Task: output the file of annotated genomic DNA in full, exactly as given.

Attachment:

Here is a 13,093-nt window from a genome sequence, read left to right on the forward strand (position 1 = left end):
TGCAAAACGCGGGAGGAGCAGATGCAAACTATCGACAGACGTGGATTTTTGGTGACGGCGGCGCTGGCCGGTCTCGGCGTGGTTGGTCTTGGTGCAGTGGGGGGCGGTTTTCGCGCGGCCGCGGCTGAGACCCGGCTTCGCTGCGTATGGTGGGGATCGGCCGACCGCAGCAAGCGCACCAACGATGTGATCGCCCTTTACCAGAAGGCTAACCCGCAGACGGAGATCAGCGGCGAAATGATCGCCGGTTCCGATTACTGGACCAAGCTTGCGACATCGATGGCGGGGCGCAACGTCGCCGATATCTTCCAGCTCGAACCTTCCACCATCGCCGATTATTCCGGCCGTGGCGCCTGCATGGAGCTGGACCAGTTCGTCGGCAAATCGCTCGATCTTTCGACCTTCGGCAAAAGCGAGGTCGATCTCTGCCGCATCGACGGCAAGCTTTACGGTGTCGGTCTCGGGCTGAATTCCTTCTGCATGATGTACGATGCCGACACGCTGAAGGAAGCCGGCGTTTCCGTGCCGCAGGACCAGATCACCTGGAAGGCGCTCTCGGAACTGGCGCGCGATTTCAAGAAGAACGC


Here is a 13,093-nt window from a genome sequence, read left to right on the forward strand (position 1 = left end):
TGCAAAACGCGGGAGGAGCAGATGCAAACTATCGACAGACGTGGATTTTTGGTGACGGCGGCGCTGGCCGGTCTCGGCGTGGTTGGTCTTGGTGCAGTGGGGGGCGGTTTTCGCGCGGCCGCGGCTGAGACCCGGCTTCGCTGCGTATGGTGGGGATCGGCCGACCGCAGCAAGCGCACCAACGATGTGATCGCCCTTTACCAGAAGGCTAACCCGCAGACGGAGATCAGCGGCGAAATGATCGCCGGTTCCGATTACTGGACCAAGCTTGCGACATCGATGGCGGGGCGCAACGTCGCCGATATCTTCCAGCTCGAACCTTCCACCATCGCCGATTATTCCGGCCGTGGCGCCTGCATGGAGCTGGACCAGTTCGTCGGCAAATCGCTCGATCTTTCGACCTTCGGCAAAAGCGAGGTCGATCTCTGCCGCATCGACGGCAAGCTTTACGGTGTCGGTCTCGGGCTGAATTCCTTCTGCATGATGTACGATGCCGACACGCTGAAGGAAGCCGGCGTTTCCGTGCCGCAGGACCAGATCACCTGGAAGGCGCTCTCGGAACTGGCGCGCGATTTCAAGAAGAACGC